On the first day of school, Tony stood outside the main office, in a lineup of students, waiting to pick up his timetable. He left with a three-day suspension slip.
The reason? A vice-principal at Monsignor Percy Johnson Catholic Secondary School in Rexdale smelled marijuana.
“I was stunned,” recalls the 16-year-old, whose real name the Star agreed to withhold. “I said, ‘I haven’t been smoking’ … I asked her if she wanted to check my bag … she refused.”
It’s the kind of scene that could play out in other schools after recreational cannabis becomes legal in Canada on Oct. 17. With just over two weeks to go, few concrete steps have been taken to prepare for the impact legislation will have on schools, but educators say they are gearing up for a new reality and that teachers will be trained, policies will be updated and the curriculum tweaked.
When Tony thinks of that day in September, he says nothing in his behaviour or appearance suggested he was high — the eleventh grader says he has never even tried weed. There was just a light scent of marijuana in the air, which he too had smelled.
“The office was busy. I was not the only person in there. They could’ve done an inspection on the kids seeing if they had (marijuana). That’s not what they did.”
Instead, Tony — who had never been suspended — was sent home for the rest of the week. A letter signed by Principal Joanne Melo states disciplinary action was taken because he was “under the influence of illegal drugs.”
“(The vice-principal) picked the wrong person and was not willing to listen to him,” says Tony’s mother, adding he should have been given the “benefit of the doubt” in the absence of proof. “He was begging them to smell him and look in his bag.”
She questions how the school concluded he was “under the influence” based on a smell, asking, “What assessment tool are they using?”
“They smelled pot in the air, but it wasn’t my son. So when they legalize marijuana what are they going to do when the whole place smells like marijuana?”
It’s not far-fetched, especially since the Progressive Conservatives introduced legislation Thursday allowing recreational marijuana to be smoked where cigarettes are permitted. That morning, as Tony walked to school, near Kipling Ave. and Rexdale Blvd., in a neighbourhood grappling with violence and gang activity, he passed people on the street smoking pot. It’s not an uncommon sight, or smell, says the teen who sometimes falls asleep with the scent of weed wafting in through his bedroom window.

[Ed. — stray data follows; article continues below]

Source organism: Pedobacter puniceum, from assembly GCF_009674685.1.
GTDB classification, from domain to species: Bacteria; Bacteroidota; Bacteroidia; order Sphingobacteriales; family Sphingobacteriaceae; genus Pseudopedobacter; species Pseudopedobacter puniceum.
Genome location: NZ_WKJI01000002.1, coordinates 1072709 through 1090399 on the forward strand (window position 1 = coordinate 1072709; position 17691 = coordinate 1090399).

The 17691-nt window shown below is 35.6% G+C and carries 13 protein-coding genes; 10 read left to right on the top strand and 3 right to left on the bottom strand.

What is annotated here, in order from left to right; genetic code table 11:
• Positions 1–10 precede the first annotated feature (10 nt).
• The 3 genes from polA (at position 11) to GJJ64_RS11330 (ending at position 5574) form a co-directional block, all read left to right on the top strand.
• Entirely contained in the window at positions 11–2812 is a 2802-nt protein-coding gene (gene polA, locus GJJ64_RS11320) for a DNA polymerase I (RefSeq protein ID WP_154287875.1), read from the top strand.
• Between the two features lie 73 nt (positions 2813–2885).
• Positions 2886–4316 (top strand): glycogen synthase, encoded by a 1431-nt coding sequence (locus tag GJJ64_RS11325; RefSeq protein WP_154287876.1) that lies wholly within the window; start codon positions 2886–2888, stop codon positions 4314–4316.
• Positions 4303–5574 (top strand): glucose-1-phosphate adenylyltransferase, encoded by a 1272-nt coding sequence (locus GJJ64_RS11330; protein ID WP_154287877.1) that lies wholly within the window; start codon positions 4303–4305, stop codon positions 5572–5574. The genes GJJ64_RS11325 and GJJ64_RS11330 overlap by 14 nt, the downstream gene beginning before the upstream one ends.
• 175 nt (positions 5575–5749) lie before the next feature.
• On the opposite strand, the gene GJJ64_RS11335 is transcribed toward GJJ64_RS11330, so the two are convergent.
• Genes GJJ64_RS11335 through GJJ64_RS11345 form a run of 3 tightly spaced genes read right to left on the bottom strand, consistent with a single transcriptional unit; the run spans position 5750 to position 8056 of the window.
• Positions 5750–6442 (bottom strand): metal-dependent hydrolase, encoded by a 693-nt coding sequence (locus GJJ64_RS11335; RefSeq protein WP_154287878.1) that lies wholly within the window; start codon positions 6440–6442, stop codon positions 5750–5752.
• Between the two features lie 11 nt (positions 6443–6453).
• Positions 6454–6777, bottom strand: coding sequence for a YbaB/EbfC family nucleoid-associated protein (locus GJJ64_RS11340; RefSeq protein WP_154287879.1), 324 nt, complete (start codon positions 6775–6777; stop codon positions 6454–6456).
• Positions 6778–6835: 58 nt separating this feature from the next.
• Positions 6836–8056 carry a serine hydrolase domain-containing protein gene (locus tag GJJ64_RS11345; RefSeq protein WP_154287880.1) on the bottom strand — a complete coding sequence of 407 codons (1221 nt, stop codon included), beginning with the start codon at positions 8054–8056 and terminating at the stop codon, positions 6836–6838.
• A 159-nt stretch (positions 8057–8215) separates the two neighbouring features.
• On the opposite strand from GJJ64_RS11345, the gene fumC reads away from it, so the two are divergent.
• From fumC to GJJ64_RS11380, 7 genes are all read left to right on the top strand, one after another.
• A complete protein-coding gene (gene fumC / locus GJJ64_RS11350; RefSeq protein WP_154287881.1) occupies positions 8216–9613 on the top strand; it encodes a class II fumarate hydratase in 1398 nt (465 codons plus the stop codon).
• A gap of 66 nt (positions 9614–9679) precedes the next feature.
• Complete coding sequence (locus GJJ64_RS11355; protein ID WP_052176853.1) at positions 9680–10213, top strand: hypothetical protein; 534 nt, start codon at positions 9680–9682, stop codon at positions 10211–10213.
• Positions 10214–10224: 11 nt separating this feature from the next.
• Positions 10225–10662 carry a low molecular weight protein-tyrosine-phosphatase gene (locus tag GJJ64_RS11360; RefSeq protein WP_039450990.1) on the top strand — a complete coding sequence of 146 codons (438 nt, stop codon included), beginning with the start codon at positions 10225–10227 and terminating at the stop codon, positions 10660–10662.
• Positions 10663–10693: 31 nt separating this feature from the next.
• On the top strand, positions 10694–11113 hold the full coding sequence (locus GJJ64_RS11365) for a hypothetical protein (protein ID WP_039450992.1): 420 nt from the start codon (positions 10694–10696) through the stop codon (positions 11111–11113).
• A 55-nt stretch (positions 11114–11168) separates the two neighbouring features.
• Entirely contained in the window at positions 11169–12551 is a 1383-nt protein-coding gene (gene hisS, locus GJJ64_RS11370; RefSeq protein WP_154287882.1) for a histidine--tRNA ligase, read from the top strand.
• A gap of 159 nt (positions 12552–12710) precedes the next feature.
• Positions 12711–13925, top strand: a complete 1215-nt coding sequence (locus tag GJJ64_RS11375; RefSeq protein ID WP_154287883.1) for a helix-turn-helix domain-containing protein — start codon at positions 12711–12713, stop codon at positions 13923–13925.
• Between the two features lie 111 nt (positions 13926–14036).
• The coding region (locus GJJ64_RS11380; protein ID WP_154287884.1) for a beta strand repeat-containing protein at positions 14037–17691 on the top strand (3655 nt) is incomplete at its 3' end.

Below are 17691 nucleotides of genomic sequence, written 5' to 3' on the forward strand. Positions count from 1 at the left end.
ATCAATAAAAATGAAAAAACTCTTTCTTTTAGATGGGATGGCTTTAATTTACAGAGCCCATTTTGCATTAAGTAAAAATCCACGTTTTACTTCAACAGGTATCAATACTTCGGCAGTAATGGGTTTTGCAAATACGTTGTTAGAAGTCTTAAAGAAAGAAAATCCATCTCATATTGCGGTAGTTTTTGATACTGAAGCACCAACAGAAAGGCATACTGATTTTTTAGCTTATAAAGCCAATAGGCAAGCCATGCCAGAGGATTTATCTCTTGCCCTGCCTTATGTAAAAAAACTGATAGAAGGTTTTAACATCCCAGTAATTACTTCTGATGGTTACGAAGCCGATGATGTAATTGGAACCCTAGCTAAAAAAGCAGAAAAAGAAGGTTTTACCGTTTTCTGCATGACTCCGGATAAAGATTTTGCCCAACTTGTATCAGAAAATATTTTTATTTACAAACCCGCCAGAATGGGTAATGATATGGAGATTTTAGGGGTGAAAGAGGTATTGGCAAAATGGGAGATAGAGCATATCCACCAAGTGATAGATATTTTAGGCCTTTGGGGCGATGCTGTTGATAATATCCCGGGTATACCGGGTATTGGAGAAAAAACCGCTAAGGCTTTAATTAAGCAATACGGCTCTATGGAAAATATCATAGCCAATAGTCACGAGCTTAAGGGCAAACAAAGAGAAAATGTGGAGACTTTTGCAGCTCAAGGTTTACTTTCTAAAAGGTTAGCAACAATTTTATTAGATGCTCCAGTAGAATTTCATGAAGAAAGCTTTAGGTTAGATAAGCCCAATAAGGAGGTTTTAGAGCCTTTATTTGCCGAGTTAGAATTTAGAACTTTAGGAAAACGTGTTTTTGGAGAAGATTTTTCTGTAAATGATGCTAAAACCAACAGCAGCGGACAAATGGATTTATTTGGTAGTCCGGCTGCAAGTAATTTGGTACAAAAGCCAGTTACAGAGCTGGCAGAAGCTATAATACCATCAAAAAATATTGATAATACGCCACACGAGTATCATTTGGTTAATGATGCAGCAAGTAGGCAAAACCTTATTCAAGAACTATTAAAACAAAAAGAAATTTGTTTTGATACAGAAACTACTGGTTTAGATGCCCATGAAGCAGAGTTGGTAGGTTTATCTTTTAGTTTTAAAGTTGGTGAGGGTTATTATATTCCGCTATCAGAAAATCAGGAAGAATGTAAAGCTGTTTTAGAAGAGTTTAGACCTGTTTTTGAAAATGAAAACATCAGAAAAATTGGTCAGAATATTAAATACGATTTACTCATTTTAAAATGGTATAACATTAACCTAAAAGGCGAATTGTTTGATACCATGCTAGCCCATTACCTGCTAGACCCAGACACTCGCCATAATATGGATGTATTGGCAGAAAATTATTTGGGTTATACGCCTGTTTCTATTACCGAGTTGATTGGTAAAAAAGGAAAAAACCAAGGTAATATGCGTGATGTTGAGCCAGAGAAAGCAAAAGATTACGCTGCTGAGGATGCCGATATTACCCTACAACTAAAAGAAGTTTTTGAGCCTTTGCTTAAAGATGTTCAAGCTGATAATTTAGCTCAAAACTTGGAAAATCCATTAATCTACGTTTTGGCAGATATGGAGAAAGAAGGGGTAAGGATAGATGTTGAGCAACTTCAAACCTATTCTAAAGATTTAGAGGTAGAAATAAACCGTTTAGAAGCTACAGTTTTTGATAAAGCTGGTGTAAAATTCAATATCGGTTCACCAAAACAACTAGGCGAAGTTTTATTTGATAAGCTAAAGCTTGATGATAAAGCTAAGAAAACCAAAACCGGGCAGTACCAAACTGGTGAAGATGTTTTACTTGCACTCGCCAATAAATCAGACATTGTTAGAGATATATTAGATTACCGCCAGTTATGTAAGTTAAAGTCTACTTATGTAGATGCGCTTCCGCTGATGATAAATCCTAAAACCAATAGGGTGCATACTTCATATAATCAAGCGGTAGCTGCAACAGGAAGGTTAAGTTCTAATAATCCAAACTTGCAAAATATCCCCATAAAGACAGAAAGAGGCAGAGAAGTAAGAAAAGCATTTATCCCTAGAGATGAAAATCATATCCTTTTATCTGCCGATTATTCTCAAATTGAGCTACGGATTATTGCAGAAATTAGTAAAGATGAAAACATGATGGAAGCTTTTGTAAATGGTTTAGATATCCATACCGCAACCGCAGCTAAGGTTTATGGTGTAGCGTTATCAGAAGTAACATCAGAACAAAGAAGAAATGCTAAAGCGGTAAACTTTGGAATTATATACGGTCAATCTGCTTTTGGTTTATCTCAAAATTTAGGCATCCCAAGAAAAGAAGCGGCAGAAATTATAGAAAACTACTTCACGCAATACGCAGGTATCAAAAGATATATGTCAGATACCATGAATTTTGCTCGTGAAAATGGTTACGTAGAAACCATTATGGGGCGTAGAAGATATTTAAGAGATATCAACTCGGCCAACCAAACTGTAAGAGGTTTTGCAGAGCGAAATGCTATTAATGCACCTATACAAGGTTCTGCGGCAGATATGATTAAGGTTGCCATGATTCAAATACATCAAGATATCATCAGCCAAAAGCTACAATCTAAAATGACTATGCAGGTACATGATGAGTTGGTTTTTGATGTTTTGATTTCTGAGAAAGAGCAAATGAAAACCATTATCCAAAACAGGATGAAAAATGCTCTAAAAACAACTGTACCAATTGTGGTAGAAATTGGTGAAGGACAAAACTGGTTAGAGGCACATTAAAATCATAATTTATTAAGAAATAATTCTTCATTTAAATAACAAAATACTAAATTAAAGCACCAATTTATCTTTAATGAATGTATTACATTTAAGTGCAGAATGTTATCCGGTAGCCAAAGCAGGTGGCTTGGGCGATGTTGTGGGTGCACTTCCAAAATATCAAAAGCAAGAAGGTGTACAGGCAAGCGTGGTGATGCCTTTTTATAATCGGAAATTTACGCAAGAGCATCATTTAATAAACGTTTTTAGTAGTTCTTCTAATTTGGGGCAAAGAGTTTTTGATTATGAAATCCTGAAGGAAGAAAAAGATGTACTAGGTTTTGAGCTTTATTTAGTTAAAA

Being black, Tony says he was especially concerned a suspension would garner him a “bad reputation among teachers” and stain his Ontario Student Record.
“If someone pulls up my record … they’re going to think of me as a bad person, but I’m not a bad person,” he says. “And knowing that I’m a black kid, they’re going to think even more about me, that I’m a loser, a bum, and that I’m going to drop out of school later on. That’s how most people think of the stereotypical black teenage boy. ”
When reached for comment, Principal Melo said “due to privacy laws we cannot discuss a situation involving a student.” Similarly, the Toronto Catholic District School Board (TCDSB) cannot comment on the incident, but acknowledges it’s got work to do given the impending legislation.
“We’re going to have to prepare for the smells — and everything else,” says TCDSB spokesperson John Yan. “This is new territory for everyone involved with students and young people. Parents, teachers, social workers, psychologists, guidance counsellors and even police will have to deal with the whole person and have a community-approach to dealing with usage.
“One of the challenges is to ensure that educators are appropriately trained … to differentiate and identify someone who may or may not be under the influence,” said Yan, adding education and training sessions will begin after legalization. “The simple fact that you smell like you’ve been taking it, obviously is not going to be empirical in determining if someone is under the influence. So, clearly, that is part of the training.”
Because high school students are, predominantly, underage — in Ontario, a person must be 19 to use, buy possess and grow cannabis — existing rules against recreational use remain in effect. And although legal it will be prohibited on school grounds and during school-related activities.
According to recent amendments in the Education Act, when the new law kicks in a student who’s under the influence of recreational cannabis, or in possession of it, may be suspended for up to 20 school days — but beforehand, the principal must consider individual circumstances and mitigating factors. If a student gives marijuana to a minor, then there’s an automatic suspension of up to 20 days, and expulsion may be considered.